May 22, 2024

United Nations investigators say Iranian authorities killed, tortured and raped women, men and children in a brutal repression of mass protests that erupted over the death in police custody of a young Kurdish woman, Mahsa Amini, who was arrested for allegedly wearing a mandatory hijab incorrectly.

A U.N. fact-finding mission reporting to the Human Rights Council in Geneva cited as credible estimates that 551 people were killed by security forces, most of them by gunfire, as part of a widespread and systematic crackdown on the protests, which were mostly led by women. The casualties included at least 49 women and 68 children.

“Many of the serious human rights violations outlined in the present report amount to crimes against humanity, specifically those of murder, imprisonment, torture, rape and other forms of sexual violence, persecution, enforced disappearance and other inhumane acts, that have been committed as part of a widespread and systematic attack directed against a civilian population,” the mission states in the report. The Human Rights Council will discuss the report next week.

The use of lethal force during largely peaceful protests was unlawful and the deaths amounted to extrajudicial executions, the investigators said. But they also reported that the authorities had summarily executed at least nine young men after cursory trials on charges linked to the protests and that several people had died in custody as a result of torture.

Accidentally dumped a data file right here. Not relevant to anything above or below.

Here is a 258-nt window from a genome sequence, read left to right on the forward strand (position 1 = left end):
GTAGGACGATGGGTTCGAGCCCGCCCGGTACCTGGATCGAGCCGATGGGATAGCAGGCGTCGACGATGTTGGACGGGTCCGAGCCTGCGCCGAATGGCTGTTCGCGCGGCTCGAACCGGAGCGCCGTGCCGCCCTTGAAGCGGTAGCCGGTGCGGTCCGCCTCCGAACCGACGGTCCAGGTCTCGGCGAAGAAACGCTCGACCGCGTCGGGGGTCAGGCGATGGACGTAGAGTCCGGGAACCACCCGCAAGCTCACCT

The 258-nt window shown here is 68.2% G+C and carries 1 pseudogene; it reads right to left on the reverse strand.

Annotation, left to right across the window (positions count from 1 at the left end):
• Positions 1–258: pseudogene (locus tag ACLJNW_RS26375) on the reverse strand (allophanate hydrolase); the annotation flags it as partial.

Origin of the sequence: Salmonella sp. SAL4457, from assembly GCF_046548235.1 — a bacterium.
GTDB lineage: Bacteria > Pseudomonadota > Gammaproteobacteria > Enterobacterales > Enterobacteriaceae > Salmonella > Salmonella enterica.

The report also contained findings on Ms. Amini, 22. Iranian authorities claimed that a government investigation into Ms. Amini’s death concluded it was caused by underlying medical issues. The U.N.’s investigators flatly rejected that finding.

“The mission is satisfied that Ms. Amini was subjected to physical violence that led to her death,” it said, drawing attention to evidence of trauma inflicted on her body while in police custody. “On that basis, the state bears responsibility for her unlawful death.”

We are having trouble retrieving the article content.

Please enable JavaScript in your browser settings.

Thank you for your patience while we verify access. If you are in Reader mode please exit and log into your Times account, or subscribe for all of The Times.

Thank you for your patience while we verify access.

Already a subscriber? Log in.

Want all of The Times? Subscribe.

Leave a Reply

Your email address will not be published. Required fields are marked *